A front-of-the-house Kitchen Confidential from a career maître d’hotel who manned the front of the room in New York City’s hottest and most in-demand restaurants.
From the glamorous to the entitled, from royalty to the financially ruined, everyone who wanted to be seen―or just to gawk―at the hottest restaurants in New York City came to places Michael Cecchi-Azzolina helped run. His phone number was passed around among those who wanted to curry favor, during the decades when restaurants replaced clubs and theater as, well, theater in the most visible, vibrant city in the world.
Besides dropping us back into a vanished time, Your Table Is Ready takes us places we’d never be able to get into on our own: Raoul’s in Soho with its louche club vibe; Buzzy O’Keefe’s casually elegant River Café (the only outer-borough establishment desirable enough to be included in this roster), from Keith McNally’s Minetta Tavern to Nolita’s Le Coucou, possibly the most beautiful room in New York City in 2018, with its French Country Auberge-meets-winery look and the most exquisite and enormous stands of flowers, changed every three days.
From his early career serving theater stars like Tennessee Williams and Dustin Hoffman at La Rousse right through to the last pre-pandemic-shutdown full houses at Le Coucou, Cecchi-Azzolina has seen it all. In Your Table Is Ready, he breaks down how restaurants really run (and don’t), and how the economics work for owners and overworked staff alike. The professionals who gravitate to the business are a special, tougher breed, practiced in dealing with the demanding patrons and with each other, in a very distinctive ecosystem that’s somewhere between a George Orwell “down and out in….” dungeon and a sleek showman’s smoke-and-mirrors palace.
Your Table Is Ready is a rollicking, raunchy, revelatory memoir.
“It’s an addiction, the adrenaline rush you get trying to execute all the necessary steps to serve a meal. You run your ass off and then suddenly it’s over. Done. You’ve got through another night. Time to count the money and walk out, hopefully, happy.”
I adored Your Table is Ready: Tales of a New York City Maître D’ by Michael Cecchi-Azzolina. Thank you Macmillan Audio for this copy. The author narrates this and it’s exactly as it should be. He has a great voice and I couldn’t imagine hearing his tales in any other way.
Anyone can appreciate this book. You’ll laugh and gasp at his tales. You’ll learn tricks and trade secrets of the service industry and its workers. You’ll hear about celebrities, gangsters, and the various rich people that frequent NYC restaurants. You’ll dive into the experience of living and working in NYC during the height of the AIDS crisis. You’ll even follow him to restaurants he helped build, from the ground up. All the way to the COVID pandemic and the ways restauranting has changed because of it. Cecchi has lived a lot of life. He has decades of stories pertaining to the industry.
“Except many of those I’ve worked with are gone. Some left the city, defeated, beaten down by the pressure of making it. Others took “real” jobs, ones with health insurance, paid vacations, and all the benefits taken for granted when you’re not slinging hash in a restaurant. They left disillusioned with an industry that has historically been brutal to its workers. Left because of the stress of constantly having to be “on” every single night. Left because of the abusive customers, the long hours, never having holidays off. They left because they didn’t want to keep standing for hours on end with no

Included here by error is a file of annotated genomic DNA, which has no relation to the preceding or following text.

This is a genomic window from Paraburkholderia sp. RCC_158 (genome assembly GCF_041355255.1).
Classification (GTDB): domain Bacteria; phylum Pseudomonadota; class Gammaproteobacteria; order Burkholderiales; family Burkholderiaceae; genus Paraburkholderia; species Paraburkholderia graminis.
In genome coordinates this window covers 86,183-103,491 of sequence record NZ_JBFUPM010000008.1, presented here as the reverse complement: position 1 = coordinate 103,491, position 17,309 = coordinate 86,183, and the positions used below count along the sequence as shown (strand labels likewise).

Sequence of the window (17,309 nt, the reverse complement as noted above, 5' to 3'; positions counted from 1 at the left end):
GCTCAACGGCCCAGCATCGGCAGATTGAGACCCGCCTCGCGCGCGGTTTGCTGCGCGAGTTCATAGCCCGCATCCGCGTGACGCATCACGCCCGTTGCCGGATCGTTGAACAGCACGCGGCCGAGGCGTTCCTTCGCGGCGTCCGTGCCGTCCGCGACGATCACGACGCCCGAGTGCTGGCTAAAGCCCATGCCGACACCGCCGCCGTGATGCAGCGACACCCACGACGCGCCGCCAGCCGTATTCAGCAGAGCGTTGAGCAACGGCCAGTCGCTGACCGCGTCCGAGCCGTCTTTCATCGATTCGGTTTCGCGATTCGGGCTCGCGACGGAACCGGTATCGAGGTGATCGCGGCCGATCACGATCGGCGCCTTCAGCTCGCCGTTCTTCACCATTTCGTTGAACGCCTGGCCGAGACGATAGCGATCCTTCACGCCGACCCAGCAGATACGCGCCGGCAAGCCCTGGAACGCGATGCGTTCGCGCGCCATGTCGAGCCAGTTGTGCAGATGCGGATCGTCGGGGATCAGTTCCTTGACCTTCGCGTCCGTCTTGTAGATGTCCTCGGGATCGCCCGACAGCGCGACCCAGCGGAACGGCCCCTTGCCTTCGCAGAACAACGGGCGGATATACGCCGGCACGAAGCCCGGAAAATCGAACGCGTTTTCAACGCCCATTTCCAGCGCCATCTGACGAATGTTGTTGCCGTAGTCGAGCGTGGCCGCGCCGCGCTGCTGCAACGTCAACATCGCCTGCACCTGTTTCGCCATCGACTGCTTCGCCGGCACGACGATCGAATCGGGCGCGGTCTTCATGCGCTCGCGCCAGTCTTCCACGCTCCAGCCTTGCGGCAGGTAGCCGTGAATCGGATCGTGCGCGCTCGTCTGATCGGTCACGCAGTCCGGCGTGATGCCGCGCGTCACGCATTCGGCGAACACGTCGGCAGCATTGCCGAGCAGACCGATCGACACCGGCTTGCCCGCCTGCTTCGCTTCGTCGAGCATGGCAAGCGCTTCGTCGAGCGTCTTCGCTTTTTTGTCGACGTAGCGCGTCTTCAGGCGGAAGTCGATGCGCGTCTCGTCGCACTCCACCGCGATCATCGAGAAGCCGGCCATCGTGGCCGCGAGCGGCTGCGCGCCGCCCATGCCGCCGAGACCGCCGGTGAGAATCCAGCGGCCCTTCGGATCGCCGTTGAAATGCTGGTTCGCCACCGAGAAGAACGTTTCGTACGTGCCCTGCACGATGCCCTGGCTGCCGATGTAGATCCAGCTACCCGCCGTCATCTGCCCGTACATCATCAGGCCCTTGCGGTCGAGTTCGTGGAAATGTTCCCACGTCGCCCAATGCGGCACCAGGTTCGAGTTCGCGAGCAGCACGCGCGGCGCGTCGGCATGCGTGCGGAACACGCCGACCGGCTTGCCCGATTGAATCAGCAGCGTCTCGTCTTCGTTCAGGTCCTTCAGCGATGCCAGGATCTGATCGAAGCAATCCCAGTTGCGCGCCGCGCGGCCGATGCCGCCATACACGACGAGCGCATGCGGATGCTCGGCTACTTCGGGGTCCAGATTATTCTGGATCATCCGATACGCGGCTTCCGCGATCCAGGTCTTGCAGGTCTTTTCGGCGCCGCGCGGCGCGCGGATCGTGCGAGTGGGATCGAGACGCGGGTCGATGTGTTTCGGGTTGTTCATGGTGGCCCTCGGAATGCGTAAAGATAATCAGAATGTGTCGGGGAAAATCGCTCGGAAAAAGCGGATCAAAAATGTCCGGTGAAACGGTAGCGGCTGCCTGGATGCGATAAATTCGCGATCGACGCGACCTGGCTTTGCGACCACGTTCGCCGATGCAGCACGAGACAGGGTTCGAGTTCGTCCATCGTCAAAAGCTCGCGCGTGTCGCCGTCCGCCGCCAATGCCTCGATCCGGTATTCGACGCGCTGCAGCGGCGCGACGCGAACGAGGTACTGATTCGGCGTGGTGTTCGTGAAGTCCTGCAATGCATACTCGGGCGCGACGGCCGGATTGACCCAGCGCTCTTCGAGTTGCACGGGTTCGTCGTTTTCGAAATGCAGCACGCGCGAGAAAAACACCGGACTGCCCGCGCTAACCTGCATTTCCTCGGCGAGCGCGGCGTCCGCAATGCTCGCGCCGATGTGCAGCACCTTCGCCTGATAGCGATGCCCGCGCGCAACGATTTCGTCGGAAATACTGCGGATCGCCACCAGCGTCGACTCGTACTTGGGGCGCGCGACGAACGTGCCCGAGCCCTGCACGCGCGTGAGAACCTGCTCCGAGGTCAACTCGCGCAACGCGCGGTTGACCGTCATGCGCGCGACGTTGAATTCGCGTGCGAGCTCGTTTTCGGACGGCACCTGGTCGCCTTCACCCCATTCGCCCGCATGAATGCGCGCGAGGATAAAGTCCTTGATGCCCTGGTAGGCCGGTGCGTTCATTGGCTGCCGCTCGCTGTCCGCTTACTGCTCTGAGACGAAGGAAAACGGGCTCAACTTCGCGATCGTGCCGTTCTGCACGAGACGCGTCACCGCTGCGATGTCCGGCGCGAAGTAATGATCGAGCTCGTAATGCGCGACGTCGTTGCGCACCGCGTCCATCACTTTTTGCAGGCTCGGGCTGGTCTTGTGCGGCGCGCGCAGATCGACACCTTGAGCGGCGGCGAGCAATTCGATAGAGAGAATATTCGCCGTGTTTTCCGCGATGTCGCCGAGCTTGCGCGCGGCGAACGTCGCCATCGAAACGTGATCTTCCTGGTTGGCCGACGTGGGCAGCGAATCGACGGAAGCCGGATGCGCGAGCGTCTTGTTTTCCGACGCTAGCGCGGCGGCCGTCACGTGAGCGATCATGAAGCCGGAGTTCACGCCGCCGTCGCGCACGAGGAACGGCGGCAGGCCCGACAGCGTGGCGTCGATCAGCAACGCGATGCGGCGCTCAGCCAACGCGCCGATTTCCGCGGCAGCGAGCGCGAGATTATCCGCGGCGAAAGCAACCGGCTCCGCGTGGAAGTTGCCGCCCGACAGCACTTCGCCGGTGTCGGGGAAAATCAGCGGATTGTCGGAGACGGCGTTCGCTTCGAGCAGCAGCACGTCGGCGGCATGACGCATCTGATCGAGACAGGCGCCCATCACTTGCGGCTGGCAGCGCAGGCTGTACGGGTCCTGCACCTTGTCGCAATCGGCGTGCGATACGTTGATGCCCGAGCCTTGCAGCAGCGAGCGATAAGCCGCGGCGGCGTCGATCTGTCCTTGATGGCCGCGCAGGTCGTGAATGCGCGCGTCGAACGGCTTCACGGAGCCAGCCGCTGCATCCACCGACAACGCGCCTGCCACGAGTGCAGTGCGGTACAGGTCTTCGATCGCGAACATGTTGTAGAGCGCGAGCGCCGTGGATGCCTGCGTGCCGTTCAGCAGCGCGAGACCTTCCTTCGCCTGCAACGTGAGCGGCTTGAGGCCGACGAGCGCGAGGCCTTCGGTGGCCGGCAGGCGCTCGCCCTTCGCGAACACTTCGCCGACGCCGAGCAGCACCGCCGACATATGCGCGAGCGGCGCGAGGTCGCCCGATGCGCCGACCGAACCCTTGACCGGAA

breaks, waiting eight to ten hours to finally get to eat, knees and feet slowly giving out. They left because they got sick of having to deal with scurrilous and psychotic owners, belligerent cooks, chefs, and managers. It all takes its toll…
…But it’s also opened the eyes of many in this industry. We’ve had a chance to rethink the business—who we are, what we do, what we need to do, what we want to do. So many people have refused to go back to their shitty and abusive restaurant jobs that restaurants are desperate for help.”
But this book, this book specifically speaks to the soul of anyone who has worked in the service industry. This book is FOR those people, our author even says so in his dedication. Even if they haven’t worked in high end places or big cities, there’s a thread of unity that lives in anyone who has been in food and drink service. There’s a love for this and a hatred for this industry. This book made me tear up because he touched on everything. He describes the adrenaline and the expertise it takes to get through a busy night, the abuse workers take from the general public, the drugs and alcohol that can fuel the workers, the relationships that build, the toxic way management and Chefs often treat their workers. The good, the bad, and the ugly. The moments of shining triumph. The art of food, the moment a good drink can calm an angry customer, the way extraordinary service changes a whole experience.
There’s celebrity experiences that I take with a grain of salt. That’s not because I discredit our author’s experiences but because I know how one moment can shape your entire perception. We all have our biases and first impressions aren’t always the most accurate. But damn, this was fantastic. He encompasses so many things I have felt about the industry and haven’t been able to put in words. I’ll forever have a passion for food, cocktails, and the culinary experience. I’ll forever hope for better treatment for the workers who dedicate any portion of their life to this industry. I’ll never forget the dance, the performance of being a server, a bartender, or a host.
“While I will never forget the bad, what I most remember is what I loved. There’s nothing like the camaraderie of going into battle each evening with your entire team and seeing how it all unfolds. Like theater, the script rarely changes, but it’s a different performance each night.”